'There is a trade-off': Asia-Pacific trade deal highlights Australia's perilous balancing act

Martin Farrer
Photograph: Narong Sangnak/EPA

Scott Morrison was keen to talk up the advantages of the sprawling trade pact he has agreed to enter into with 15 other Asia-Pacific nations.

The deal, known as the regional comprehensive economic partnership (RCEP), includes China and Japan and covers almost one-third of the world’s economy. It will open up new opportunities for trade in telecommunications and financial services, the prime minister said, while adjustments to customs procedures and technical standards would make business run more smoothly across the region.

But as the trade minister, Simon Birmingham, arrived in China on Tuesday with a delegation of 200 Australian companies, the pact only serves to highlight the government’s increasingly perilous balancing act between its commercial and strategic interests.

Related: Australia to join major Asia-Pacific trade deal RCEP but India holds out

Birmingham will be hoping to repair some of the damage done to Australia’s relations with China after Canberra’s decision to block the Chinese technology company Huawei and accusations of a cyber-attack on Parliament House.

Part of his itinerary includes a huge import fair taking place in Shanghai this week.

In pointed remarks clearly aimed at countries like the US and Australia that have excluded Chinese technology companies, the Chinese president, Xi Jinping, urged a more open attitude to technology cooperation “so that the source of innovation can fully flow”.

“We should jointly strengthen the protection of intellectual property rights, rather than engage in knowledge blockades, create and even expand the technological divide,” Xi said.

Australia and the US have both excluded China’s Huawei from its 5G networks and senior government officials from both countries have accused China of intellectual property theft.

Despite the rhetoric, there is concern that the RCEP agreement will tighten China’s hold on the Asia-Pacific economy, especially because India decided to opt out in order to protect local industries from more competition.

Christopher Balding, an associate professor at the Fulbright University Vietnam and an expert on the Chinese economy, said Australia should be sceptical of the benefits of the deal, details of which have so far been kept secret.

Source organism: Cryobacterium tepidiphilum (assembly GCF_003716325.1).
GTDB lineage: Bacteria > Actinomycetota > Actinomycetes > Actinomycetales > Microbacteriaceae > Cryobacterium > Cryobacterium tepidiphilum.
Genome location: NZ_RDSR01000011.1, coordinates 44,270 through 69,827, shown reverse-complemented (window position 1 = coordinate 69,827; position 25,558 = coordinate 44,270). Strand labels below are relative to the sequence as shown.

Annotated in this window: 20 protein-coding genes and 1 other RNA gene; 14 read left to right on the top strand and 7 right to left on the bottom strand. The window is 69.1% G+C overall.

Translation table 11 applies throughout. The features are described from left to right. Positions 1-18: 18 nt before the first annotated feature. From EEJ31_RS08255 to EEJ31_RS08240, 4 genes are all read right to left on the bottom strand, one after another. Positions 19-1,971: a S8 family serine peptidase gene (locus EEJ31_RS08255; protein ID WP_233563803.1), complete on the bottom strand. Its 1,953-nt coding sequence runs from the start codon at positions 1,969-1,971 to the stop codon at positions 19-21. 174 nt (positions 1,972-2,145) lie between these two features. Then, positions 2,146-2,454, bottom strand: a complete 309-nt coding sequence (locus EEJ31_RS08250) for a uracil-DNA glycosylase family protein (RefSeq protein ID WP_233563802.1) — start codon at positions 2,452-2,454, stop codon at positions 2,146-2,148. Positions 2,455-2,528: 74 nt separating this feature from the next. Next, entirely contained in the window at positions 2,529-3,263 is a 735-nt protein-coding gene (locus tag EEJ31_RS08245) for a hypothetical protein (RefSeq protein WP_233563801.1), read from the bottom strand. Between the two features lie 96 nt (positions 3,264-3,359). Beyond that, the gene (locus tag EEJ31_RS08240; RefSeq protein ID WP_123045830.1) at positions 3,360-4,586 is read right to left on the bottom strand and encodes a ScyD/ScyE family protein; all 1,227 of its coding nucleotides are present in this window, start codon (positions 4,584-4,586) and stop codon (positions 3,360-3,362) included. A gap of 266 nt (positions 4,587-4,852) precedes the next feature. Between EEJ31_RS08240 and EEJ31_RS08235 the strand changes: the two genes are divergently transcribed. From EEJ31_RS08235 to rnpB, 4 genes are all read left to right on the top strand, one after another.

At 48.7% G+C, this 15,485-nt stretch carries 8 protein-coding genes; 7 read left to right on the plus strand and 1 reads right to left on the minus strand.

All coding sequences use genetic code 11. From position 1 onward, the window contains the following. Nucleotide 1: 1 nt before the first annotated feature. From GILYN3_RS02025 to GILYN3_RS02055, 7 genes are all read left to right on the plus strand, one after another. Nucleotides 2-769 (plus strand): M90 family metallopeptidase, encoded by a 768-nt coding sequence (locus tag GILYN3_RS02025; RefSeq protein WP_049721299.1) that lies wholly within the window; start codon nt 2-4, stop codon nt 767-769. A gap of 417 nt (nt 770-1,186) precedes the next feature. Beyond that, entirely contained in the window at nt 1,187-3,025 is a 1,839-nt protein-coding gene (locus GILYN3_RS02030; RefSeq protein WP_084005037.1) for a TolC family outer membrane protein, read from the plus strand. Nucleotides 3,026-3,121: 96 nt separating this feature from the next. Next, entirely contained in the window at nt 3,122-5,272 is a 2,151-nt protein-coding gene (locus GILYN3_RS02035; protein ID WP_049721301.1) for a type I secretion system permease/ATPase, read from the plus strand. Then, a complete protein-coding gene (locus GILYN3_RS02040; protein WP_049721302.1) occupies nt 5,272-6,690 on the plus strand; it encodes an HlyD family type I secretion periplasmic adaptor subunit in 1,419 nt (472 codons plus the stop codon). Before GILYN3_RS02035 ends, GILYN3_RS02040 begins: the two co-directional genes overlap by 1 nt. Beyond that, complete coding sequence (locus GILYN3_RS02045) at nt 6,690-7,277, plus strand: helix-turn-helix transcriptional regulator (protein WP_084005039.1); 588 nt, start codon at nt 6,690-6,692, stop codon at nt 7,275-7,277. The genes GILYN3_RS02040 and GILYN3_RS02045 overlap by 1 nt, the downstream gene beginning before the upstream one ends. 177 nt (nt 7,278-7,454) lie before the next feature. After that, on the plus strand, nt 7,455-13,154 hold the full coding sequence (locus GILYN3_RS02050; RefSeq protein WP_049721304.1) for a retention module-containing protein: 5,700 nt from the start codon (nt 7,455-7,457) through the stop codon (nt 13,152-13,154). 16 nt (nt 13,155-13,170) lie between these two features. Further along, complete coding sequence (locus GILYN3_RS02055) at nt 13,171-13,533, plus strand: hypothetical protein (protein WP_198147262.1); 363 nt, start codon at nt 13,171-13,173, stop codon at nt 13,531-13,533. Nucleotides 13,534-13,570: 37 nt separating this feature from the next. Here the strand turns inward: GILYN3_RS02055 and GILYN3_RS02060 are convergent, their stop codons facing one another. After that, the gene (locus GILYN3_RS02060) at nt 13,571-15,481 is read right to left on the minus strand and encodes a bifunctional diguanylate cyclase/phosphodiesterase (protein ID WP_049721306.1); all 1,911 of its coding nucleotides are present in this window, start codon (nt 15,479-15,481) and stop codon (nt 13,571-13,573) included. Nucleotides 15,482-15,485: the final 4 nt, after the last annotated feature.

“I would be profoundly sceptical that China wants to loosen any trade barriers, despite what Xi says,” he said.

“Exports from China to the rest of the world are flat and imports are down 5%. China won’t be reducing trade barriers – it is slowing trade. It is reducing coal and iron ore imports from Australia, for example, in favour of local industries.”

He also questioned whether Australia should be prepared to pay the price of doing more business with Beijing.

“When countries do a trade deal with the US, they are free to criticise Trump or America’s human rights record. But when you do a deal with China you don’t have that freedom. So it’s fair to say there is a trade-off when we do a trade deal. What will Australia be expected to give? Will it be forced to stay silent on South China Sea matters, or Xinjiang, or Hong Kong?”

Then there is the problem of India’s non-involvement in the pact. Another expert said the decision to join the sprawling trade deal, which will not include the US or India, showed a “disconnect” with Canberra’s strategic goals.

India, which is often cited as a ready-made alternative market for Australian goods in the event of Chinese relations going sour, balked at joining because it would expose its peasant dairy farmers to competition from ruthlessly efficient milk producers in Australia and New Zealand. Australia already has a free trade deal with the other RCEP countries, but not with India.

Related: ‘Wrong place at the wrong time’: how the US-China trade war is putting the squeeze on Australia

Policymakers in Canberra might dream of using closer ties with India and the US to counterbalance the might of China in Asia, but the economic reality is proving more of a diplomatic nightmare.

Prof James Laurenceson, the acting director of the Australia-China Relations Institute (ACRI) at the University of Technology Sydney, said that the RCEP agreement was “at odds” with strategic movements across the region.

“We’re meant to be engaging more with India and the US but on the economic side, we’ve seen Trump pull out of the [Trans-Pacific Partnership] and now India have refused to sign up for the RCEP. There’s a big disconnect there with what is happening in the strategic area.

“We often see the region as we would wish to see it and not as it actually is. We are supposed to share the same values and are committed to open markets. But, really, India and the US don’t share the same values, as the TPP decision showed.”

Melissa Conley Tyler, the director of diplomacy at the Asialink study centre at the University of Melbourne, said the RCEP deal would not have a great impact on Australian companies. However, it had taken 28 rounds of meetings to conclude, she said, and was part of a more nuanced strategy.

“For Australia the agreement is symbolically important as a statement promoting global trade at a time of protectionism,” she said.